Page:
Upon our return from the bull run we were greeted by the camp drying out.




By the looks of this tent that was one hell of a storm.




So much more the beautiful pool.




I approached Bob, the camp leader, and showed him our flooded tent, damaged beyond repair, and asked where we would sleep that night. Until he could figure it out he pointed me to the message on top of the board...




Fuckin' Aussies.




OK, I need to address this nasty smell seeming to emanate from this smokestack and was a constant nuisance as it enveloped the camp. With the rest of the day to kill Mike and I decided to investigate.




Dammit, our camp was adjacent to a fertilizer factory.




This was a seriously big pile of shit.




We decided to head into Estella and find out what the Spanish do for fun.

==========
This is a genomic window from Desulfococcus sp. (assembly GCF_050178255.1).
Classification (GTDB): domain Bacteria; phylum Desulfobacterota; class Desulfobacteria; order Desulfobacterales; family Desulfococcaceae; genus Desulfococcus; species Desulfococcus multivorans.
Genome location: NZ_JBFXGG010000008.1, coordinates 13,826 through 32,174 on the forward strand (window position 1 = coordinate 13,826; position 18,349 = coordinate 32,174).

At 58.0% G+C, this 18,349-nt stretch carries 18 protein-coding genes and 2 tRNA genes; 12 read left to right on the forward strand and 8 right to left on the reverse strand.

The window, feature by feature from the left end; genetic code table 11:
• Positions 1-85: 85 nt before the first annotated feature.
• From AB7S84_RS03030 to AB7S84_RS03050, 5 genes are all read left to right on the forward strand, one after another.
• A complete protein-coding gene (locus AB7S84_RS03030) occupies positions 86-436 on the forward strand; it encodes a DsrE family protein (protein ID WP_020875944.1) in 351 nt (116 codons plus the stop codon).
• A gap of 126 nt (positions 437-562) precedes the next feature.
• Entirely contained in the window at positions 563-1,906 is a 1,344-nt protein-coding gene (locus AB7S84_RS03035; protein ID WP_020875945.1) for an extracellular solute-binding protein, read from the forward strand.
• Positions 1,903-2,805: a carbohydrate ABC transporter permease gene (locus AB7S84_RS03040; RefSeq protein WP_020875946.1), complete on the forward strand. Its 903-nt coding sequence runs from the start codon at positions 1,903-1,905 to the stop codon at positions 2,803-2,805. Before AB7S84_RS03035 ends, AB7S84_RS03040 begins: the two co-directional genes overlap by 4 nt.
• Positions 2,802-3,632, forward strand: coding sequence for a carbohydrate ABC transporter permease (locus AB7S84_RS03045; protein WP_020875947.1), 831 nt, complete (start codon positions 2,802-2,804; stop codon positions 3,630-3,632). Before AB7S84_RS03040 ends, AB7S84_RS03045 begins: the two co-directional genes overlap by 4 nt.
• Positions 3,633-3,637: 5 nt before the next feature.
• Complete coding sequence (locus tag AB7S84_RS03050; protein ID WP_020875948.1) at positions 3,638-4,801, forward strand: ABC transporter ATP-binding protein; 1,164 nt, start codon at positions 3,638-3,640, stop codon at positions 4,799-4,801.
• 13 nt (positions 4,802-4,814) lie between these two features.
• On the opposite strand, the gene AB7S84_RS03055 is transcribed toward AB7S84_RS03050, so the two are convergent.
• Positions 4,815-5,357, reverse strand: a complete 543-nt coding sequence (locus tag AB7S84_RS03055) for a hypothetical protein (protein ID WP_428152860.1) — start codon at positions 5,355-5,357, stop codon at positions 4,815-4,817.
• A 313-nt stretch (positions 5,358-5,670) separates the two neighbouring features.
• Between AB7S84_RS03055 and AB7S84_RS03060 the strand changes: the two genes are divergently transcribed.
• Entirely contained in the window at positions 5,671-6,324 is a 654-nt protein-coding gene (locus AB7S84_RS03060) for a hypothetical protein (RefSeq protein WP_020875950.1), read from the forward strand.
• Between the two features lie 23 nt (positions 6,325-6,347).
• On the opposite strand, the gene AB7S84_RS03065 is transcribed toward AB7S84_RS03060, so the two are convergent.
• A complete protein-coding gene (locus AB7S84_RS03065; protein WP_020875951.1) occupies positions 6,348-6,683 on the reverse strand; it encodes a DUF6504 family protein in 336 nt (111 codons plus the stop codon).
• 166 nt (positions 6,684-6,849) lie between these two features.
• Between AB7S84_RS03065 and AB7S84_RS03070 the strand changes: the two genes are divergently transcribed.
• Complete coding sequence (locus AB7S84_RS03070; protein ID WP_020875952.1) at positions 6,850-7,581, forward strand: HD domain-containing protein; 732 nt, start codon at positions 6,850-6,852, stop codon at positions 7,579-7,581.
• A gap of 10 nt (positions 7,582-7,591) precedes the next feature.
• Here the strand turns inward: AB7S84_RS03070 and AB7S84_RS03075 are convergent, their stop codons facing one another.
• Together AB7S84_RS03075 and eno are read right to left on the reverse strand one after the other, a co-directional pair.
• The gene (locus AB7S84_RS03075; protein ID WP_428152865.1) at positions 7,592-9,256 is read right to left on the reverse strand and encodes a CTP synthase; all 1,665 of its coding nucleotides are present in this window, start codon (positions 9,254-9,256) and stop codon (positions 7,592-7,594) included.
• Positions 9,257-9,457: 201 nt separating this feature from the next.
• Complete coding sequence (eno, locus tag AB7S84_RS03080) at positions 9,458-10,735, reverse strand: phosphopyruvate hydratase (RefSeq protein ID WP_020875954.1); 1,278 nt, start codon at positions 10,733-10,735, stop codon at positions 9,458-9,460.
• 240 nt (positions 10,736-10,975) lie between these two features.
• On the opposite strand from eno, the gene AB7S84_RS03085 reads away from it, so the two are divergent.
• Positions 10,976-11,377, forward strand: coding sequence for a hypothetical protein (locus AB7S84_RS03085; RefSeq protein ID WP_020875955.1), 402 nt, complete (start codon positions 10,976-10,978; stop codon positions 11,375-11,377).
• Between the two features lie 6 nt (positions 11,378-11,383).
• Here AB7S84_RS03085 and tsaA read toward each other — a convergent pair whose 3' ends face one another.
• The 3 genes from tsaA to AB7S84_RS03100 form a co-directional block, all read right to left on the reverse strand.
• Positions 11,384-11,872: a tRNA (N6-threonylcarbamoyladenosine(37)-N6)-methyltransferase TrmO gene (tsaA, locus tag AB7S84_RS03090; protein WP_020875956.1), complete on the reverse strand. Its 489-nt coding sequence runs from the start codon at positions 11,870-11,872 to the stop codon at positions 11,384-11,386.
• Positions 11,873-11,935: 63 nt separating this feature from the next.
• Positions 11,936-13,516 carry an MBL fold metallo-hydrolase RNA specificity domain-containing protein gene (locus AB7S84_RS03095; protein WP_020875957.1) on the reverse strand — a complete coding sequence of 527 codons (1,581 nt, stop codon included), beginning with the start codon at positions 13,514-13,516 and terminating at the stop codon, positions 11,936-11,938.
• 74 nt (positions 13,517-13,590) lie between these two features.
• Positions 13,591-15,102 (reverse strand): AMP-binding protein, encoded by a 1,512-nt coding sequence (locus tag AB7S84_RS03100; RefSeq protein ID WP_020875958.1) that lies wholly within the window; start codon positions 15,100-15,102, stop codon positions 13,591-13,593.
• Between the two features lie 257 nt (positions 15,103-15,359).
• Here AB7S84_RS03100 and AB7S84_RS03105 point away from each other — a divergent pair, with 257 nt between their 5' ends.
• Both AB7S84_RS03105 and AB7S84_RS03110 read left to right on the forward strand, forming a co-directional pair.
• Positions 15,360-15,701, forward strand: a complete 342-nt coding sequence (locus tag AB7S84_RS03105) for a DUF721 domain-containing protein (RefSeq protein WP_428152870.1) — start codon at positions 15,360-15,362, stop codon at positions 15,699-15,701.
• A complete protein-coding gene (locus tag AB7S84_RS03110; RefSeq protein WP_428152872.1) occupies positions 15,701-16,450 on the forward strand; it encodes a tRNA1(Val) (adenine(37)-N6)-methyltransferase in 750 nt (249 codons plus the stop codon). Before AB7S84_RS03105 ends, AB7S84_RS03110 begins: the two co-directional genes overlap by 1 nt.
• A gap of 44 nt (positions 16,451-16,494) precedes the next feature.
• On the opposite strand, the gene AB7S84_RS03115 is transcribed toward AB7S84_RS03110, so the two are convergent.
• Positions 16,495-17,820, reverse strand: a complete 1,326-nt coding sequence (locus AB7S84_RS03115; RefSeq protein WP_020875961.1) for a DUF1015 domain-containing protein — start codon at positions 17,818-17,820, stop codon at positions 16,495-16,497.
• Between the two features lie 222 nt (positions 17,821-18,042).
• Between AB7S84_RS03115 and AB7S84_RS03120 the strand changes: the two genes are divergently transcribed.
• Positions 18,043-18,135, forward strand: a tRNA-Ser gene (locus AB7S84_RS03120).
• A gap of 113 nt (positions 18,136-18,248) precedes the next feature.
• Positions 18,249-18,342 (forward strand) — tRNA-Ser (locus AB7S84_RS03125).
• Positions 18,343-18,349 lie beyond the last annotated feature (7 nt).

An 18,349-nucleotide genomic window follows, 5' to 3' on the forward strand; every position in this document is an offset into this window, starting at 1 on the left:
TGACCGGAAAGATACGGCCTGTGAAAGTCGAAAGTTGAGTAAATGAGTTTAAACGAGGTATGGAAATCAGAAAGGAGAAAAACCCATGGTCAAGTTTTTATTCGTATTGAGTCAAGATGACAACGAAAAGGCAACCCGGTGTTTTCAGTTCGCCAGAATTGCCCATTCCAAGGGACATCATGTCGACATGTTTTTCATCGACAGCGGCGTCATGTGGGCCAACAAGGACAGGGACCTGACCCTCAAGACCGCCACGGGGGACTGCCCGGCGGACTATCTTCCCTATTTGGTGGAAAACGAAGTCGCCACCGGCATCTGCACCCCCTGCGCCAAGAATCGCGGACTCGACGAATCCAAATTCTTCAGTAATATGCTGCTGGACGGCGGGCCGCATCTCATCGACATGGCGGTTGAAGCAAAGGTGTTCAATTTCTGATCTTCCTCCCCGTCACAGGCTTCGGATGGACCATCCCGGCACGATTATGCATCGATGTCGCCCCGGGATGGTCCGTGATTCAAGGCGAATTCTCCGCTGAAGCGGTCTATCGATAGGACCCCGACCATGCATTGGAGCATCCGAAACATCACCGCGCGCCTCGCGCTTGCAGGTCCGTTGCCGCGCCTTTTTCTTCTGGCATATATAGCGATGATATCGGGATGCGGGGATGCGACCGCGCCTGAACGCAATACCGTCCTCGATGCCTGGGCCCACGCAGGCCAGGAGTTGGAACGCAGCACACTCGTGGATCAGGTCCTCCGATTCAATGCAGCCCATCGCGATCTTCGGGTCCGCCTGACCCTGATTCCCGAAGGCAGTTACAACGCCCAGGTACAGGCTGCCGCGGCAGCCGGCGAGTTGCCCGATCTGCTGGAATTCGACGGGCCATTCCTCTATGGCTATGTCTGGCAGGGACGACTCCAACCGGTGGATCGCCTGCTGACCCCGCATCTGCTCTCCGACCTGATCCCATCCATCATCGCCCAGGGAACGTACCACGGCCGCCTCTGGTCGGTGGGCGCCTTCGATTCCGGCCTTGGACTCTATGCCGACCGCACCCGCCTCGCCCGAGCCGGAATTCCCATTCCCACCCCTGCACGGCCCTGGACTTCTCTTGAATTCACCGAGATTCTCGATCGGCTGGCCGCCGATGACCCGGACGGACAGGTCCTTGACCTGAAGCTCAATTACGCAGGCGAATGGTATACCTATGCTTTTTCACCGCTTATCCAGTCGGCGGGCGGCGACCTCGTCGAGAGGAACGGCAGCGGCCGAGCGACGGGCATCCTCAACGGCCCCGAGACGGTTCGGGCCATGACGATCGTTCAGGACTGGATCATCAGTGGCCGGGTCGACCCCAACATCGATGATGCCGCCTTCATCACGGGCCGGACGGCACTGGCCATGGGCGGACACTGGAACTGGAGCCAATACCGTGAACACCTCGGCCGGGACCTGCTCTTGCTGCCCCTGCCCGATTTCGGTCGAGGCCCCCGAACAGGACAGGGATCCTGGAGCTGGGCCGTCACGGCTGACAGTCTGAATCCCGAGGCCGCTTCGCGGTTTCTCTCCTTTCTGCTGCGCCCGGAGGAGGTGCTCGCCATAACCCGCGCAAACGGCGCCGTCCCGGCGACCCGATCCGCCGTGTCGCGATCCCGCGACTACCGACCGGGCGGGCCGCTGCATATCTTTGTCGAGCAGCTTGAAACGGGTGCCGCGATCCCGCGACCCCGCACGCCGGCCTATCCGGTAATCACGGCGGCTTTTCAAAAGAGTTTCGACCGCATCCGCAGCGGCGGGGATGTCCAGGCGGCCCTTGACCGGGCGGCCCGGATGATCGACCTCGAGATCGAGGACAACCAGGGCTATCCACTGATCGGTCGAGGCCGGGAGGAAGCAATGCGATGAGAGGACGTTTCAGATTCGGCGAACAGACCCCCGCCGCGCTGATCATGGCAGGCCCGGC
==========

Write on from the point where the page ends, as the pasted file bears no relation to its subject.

The flooded Rio Ega.




You know the cliché of a guy backpacking across Europe to find himself. Michael Vincent Sandoval did just that.




And then he geeked out again when he discovered his obsession in Spanish.




Then we had some ice cream.




Apparently this woman was not quite as impressed as I was with my triple scoop.




Mike was so happy with his that he snapped a photo which actually amused the ice cream lady so much she laughed out loud.




Meet Suzanna, the ice cream lady.




Doesn't this trashcan remind you of that Simpsons episode where the dolphins take over the world? Creepy.




When we got back to camp we saw that all was returning to normal.




Why are these guys so happy considering they are less than 12 hours separated from the worst storm of their lives?




Because thanks to Bob they're sleeping in the dorms tonight, baby! Aussie, Aussie, Aussie. Oi, Oi, Oi!




To celebrate Mike and I got really drunk. Actually these were left by 5 guys that drank all of this and also barbecued. Now that's a party.